January Calendar shopping – some good ones left if you hunt around a bit

It’s about this time of year that I often go calendar shopping.

I generally like to have a calendar hanging in the kitchen, and another in the toilet.

Sometimes I’ll get given them at Christmas, of course — for last year I was given two excellent ones — the Melbourne Train Station calendar, and another of old London travel posters.

They’ve been great, but with the new year, I now have to say goodbye to them.

Able & Game: Melbourne train station calendar 2013London travel poster calendar 2013

This year, alas, I was given none.

And sometimes I’ll have the Leunig calendar from The Age. But these days they don’t just give it to you for free with the paper in early December — no. With mainstream media scrounging for revenue, they make you traipse down to the newsagent and give them a few extra dollars for it. Which I didn’t do.

I reckon when buying calendars for yourself, it’s better to go shopping after Christmas, when they’re discounted. Sure, the later you leave it, the more the risk you’ll have to hunt around to find anything good, but at least you won’t be paying $20 or $25 for the equivalent of a 12-page book.

Calendar discounts

So, at Chadstone on Tuesday I found the newsagent had some for half price. Others, including one on street art, had been marked down from $20 to $13, then to half of that. $6.50. Sold.

Then yesterday we were at Southland. There was a calendar shop set up in one area (if one were trendy you’d call it a Pop Up Shop, but it’s been popping up there for decades at this time of year). They had everything for 40% off, and a few good ones.

But at Myer I found them for 75% off. Not many good ones in their stash, but the Monty Python one looked good. $6.25. Sold.

I guess the travel/transport theme has been abandoned for the next twelve months… maybe I’ll swing back to it next year!

Christmas wrap-up

Christmas Day was largely spent with family, eating too much, playing with a giant cushion-like water balloon (which burst when, tragically, nobody was watching/filming) and swapping presents.

Our haul this time around included a Wii U, which should be fun, and for my own personal stash I got some great movies on Blu-ray (Help, and The World’s End), a rather nice framed original artwork, an excellent big book (The Beatles — All The Songs — great for dipping into and reading about the origins of their songs, something which has interested me greatly recently), and a voucher for MTC theatre tickets.

I was pondering if the video game console manufacturers beef up their online servers at Christmas to handle millions of consoles needing software updates, and lots of people signing up for the first time. Perhaps they don’t beef them up enough — Nintendo had problems over the Christmas period, and had to partially shut down their eShop service.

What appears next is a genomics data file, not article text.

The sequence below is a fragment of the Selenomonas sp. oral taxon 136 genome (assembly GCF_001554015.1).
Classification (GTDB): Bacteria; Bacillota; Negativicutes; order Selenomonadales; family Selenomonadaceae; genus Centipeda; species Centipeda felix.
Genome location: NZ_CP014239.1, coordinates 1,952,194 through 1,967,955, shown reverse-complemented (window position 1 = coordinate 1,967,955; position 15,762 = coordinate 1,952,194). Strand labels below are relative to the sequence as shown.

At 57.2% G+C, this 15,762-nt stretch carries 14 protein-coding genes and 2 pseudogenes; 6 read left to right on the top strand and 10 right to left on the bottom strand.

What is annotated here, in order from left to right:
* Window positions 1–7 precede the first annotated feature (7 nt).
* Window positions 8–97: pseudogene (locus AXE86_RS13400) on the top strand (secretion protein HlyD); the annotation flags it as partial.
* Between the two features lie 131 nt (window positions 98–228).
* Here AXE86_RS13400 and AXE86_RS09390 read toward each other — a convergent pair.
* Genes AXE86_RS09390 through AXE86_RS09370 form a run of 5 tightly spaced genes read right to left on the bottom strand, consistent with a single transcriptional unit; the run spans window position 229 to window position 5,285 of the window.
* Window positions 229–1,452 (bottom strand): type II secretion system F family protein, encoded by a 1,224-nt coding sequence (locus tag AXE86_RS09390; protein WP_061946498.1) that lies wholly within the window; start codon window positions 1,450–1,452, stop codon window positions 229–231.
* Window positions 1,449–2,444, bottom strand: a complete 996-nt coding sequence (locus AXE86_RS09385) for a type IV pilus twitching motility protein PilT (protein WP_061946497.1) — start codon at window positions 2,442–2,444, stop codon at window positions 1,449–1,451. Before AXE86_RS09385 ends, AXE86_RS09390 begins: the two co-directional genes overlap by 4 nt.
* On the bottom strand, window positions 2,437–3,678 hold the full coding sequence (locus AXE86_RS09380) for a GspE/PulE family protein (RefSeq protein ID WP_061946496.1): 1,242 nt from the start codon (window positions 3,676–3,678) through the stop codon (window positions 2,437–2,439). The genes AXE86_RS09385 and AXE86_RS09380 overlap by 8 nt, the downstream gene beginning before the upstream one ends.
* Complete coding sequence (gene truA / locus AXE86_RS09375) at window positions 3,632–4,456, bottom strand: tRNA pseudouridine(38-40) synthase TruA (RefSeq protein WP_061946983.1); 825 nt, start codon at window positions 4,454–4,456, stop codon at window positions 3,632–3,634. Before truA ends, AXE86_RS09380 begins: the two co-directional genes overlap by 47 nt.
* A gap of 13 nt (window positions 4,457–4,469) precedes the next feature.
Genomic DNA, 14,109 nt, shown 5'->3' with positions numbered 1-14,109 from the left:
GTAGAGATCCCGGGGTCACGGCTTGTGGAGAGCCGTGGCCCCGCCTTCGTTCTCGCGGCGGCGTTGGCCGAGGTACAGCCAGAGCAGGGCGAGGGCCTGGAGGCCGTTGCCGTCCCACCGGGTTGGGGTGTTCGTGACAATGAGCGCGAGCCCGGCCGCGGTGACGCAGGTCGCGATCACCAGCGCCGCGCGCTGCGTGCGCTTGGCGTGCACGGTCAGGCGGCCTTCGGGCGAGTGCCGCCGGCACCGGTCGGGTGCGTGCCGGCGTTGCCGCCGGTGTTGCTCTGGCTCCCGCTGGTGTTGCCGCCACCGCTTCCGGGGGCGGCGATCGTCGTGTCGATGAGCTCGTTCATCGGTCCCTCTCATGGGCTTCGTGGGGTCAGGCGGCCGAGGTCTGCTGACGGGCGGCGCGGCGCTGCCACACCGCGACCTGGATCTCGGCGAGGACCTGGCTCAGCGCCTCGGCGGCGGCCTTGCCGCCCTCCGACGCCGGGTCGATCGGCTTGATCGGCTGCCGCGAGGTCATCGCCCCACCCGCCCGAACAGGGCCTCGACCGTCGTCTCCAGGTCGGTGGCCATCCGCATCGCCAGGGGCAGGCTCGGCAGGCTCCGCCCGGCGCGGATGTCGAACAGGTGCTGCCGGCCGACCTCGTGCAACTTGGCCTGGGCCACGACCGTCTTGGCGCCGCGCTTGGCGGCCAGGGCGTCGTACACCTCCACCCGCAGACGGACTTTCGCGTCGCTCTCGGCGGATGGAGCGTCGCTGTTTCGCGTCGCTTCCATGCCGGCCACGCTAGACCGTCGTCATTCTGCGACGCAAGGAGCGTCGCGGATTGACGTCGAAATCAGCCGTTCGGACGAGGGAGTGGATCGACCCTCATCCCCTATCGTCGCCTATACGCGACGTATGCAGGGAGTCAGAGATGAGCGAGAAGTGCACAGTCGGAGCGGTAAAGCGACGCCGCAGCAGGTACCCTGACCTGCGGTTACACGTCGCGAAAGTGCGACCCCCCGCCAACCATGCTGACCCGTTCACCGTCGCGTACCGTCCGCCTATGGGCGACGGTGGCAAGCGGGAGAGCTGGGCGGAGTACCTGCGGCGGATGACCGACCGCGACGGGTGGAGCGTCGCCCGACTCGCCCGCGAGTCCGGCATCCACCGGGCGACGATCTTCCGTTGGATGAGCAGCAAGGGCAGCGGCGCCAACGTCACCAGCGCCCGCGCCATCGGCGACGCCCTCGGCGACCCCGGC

It wasn’t all good news in our house, either: our Christmas tree fell over on Christmas Day, and will need replacing. We already knew the lights were going to need replacing. Maybe they can be procured at a discount during the post-Christmas sales period?
Christmas tree fallen over

After Christmas festivities were over for the afternoon, I went on a PT joyride. Services were free, and unlike the UK where virtually the whole system shuts down, runs a normal Sunday timetable. There were quite a few people touching-on/off their Myki cards — hopefully they were charged nothing, as advertised… obviously not advertised widely enough. But wouldn’t it be good customer service to open all the fare gates? Most at Caulfield were closed.
Christmas Day at Caulfield station
(Of course, the biggest problem preventing more people using the system on Christmas Day is lack of services. Trains and trams were okay, but with most buses only hourly, it’s very self-limiting, even with free rides.)

On Boxing Day I went farming, where I helped to count sheep, and didn’t fall asleep once.
Sheep

I also learnt to speak sheep. “Baaaaaaaa!” (Thanks Kate for the photo.)
Daniel tries speaking sheep. "Baaaa!"

I also managed to bang one of my toes on a metal chair leg, leaving me with a big bruise and pain when I walked, until both thankfully faded away about a day later. Here’s the bruise in its small, early stages. Scary colour to see on one of your toes.
Toe bruise

In Euroa we spotted this Stump People Nativity scene — very rural!
Stump people nativity scene, Euroa

Saw the second Hobbit movie on Saturday. Very good. Watched it in Gold Class at Southland — parked by the non-existent railway station.
Parked at Southland, next to the railway station

Hope you all had a good Christmas.

Merry Christmas

Thanks perhaps to a couple of big presents this year, our small aging plastic Christmas tree looks more Christmassy than usual (yay rampant consumerism!) — though a lot of the lights have stopped working, and need to be replaced.

Hope everyone’s had a good year… have a merry Christmas and a happy new year.

Christmas tree 2013

Merry Christmas

Flinders Street: Merry Christmas

I don’t care if it’s the same lot of decorations as last year — I like ‘em. They look rather good at night.

And you know what? Their location helps cement Flinders Street Station’s cultural importance to our city — perhaps never moreso than now, with public transport patronage increasing, and rail patronage in particular hitting record highs.

We had our family Christmas lunch early — on Saturday — because a bunch of us won’t be in town on Christmas day.

Hope all the readers of my blog have a very Merry Christmas.